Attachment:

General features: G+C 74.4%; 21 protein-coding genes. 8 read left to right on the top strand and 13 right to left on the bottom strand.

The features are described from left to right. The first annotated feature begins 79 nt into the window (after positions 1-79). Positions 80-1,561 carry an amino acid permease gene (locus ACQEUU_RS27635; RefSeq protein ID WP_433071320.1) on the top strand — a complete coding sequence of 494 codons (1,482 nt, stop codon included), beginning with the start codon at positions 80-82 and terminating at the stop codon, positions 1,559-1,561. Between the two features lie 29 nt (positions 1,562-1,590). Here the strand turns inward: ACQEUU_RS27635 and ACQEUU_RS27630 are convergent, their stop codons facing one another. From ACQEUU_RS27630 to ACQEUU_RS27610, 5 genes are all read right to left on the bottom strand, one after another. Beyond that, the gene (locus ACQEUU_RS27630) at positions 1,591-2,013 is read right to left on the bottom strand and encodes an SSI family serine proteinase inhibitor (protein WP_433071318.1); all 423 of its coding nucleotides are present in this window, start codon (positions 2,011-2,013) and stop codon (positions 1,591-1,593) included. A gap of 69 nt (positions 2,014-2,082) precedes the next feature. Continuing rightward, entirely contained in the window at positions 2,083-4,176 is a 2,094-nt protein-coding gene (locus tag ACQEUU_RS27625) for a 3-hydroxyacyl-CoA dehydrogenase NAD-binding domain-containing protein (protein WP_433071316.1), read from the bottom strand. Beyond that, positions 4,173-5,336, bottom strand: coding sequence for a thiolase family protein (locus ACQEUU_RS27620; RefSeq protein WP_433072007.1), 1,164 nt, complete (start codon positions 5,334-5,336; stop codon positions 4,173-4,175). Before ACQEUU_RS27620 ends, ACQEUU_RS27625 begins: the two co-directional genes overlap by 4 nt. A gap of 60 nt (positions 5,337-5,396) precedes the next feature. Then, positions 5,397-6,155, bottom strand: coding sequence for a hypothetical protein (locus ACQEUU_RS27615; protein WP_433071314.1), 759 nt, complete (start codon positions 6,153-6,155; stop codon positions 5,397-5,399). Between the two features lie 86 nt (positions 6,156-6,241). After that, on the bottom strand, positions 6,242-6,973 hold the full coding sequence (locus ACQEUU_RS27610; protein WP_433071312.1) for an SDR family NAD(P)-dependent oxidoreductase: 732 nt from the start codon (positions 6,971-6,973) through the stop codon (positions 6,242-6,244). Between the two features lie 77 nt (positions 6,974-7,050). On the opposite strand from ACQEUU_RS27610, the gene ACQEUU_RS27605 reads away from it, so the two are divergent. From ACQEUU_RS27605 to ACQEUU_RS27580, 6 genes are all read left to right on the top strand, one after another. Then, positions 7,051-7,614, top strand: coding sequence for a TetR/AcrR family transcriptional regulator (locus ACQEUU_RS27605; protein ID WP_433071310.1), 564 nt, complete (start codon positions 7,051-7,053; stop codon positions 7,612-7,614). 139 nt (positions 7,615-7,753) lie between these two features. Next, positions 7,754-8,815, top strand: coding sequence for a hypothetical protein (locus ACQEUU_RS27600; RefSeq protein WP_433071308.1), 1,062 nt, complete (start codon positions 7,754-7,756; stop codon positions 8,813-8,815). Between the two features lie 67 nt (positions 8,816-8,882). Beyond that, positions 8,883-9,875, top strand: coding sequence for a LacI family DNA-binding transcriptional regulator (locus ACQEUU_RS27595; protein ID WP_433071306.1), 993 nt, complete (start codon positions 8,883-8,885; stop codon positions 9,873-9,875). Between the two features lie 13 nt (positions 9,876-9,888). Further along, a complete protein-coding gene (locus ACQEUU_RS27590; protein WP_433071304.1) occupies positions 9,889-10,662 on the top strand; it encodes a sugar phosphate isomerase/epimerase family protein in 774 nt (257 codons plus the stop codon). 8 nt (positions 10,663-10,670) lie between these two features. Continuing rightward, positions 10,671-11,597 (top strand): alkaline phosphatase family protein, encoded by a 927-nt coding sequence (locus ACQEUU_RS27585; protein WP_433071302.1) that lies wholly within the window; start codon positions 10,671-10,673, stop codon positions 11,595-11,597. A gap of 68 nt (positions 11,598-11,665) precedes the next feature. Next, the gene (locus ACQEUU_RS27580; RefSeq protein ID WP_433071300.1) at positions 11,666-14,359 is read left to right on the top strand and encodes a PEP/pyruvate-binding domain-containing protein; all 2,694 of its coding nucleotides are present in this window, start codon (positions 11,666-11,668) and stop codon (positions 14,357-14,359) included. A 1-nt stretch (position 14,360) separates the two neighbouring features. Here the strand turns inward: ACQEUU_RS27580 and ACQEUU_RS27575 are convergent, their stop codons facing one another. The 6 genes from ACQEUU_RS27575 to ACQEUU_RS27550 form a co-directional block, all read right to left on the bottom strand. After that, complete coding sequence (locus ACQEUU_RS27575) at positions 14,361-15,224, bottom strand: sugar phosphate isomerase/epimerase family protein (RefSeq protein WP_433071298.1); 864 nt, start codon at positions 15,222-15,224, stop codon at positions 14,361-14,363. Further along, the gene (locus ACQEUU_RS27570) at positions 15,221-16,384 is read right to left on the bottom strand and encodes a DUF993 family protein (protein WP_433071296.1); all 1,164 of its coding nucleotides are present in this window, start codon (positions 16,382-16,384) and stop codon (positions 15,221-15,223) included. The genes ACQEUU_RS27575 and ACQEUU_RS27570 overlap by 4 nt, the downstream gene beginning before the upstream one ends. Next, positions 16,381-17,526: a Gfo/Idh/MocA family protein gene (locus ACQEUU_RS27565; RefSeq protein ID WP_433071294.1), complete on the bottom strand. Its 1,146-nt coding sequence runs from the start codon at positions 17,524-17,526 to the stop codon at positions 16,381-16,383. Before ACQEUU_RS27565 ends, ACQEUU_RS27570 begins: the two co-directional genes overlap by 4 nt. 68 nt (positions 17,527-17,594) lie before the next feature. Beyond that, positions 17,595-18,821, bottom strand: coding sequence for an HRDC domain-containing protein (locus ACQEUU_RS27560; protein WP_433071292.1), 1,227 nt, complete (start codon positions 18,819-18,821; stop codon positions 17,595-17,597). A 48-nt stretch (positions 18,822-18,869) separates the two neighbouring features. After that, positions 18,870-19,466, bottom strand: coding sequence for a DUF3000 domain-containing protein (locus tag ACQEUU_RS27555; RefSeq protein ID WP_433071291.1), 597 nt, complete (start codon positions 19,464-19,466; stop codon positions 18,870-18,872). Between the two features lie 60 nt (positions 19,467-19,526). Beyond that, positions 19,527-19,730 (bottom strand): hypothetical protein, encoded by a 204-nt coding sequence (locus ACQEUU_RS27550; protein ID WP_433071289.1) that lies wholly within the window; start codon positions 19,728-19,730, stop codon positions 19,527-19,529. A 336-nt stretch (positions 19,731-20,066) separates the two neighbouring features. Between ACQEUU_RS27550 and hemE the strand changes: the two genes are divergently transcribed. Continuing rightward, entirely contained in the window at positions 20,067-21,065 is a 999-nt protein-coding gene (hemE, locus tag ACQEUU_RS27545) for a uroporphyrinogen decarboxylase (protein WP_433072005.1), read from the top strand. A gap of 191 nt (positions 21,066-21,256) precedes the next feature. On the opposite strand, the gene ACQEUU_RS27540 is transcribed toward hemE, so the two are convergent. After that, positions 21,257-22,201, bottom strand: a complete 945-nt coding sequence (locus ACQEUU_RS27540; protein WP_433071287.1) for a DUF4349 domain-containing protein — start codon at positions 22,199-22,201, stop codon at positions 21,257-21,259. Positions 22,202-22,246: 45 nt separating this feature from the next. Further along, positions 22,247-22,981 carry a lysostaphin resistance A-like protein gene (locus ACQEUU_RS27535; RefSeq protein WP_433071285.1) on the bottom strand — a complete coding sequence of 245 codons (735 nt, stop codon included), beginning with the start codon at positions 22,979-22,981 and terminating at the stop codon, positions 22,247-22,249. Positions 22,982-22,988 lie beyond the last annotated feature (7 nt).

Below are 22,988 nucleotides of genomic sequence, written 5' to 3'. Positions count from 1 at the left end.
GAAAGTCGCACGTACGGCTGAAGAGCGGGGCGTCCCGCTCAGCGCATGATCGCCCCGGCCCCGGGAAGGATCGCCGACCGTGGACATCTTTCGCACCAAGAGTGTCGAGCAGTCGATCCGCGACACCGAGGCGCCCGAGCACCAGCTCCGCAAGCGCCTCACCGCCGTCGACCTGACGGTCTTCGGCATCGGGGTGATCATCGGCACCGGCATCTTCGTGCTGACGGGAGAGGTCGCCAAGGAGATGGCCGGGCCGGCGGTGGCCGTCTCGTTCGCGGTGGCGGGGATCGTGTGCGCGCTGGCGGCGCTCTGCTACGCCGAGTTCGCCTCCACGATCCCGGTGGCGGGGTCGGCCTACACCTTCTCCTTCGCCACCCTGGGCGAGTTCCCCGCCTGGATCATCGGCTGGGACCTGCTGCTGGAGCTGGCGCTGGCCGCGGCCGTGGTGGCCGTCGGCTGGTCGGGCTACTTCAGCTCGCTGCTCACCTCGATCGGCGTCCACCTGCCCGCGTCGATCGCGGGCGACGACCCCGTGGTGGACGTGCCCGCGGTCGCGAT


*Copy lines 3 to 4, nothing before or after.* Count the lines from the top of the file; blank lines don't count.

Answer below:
Below are 22,988 nucleotides of genomic sequence, written 5' to 3'. Positions count from 1 at the left end.
GAAAGTCGCACGTACGGCTGAAGAGCGGGGCGTCCCGCTCAGCGCATGATCGCCCCGGCCCCGGGAAGGATCGCCGACCGTGGACATCTTTCGCACCAAGAGTGTCGAGCAGTCGATCCGCGACACCGAGGCGCCCGAGCACCAGCTCCGCAAGCGCCTCACCGCCGTCGACCTGACGGTCTTCGGCATCGGGGTGATCATCGGCACCGGCATCTTCGTGCTGACGGGAGAGGTCGCCAAGGAGATGGCCGGGCCGGCGGTGGCCGTCTCGTTCGCGGTGGCGGGGATCGTGTGCGCGCTGGCGGCGCTCTGCTACGCCGAGTTCGCCTCCACGATCCCGGTGGCGGGGTCGGCCTACACCTTCTCCTTCGCCACCCTGGGCGAGTTCCCCGCCTGGATCATCGGCTGGGACCTGCTGCTGGAGCTGGCGCTGGCCGCGGCCGTGGTGGCCGTCGGCTGGTCGGGCTACTTCAGCTCGCTGCTCACCTCGATCGGCGTCCACCTGCCCGCGTCGATCGCGGGCGACGACCCCGTGGTGGACGTGCCCGCGGTCGCGAT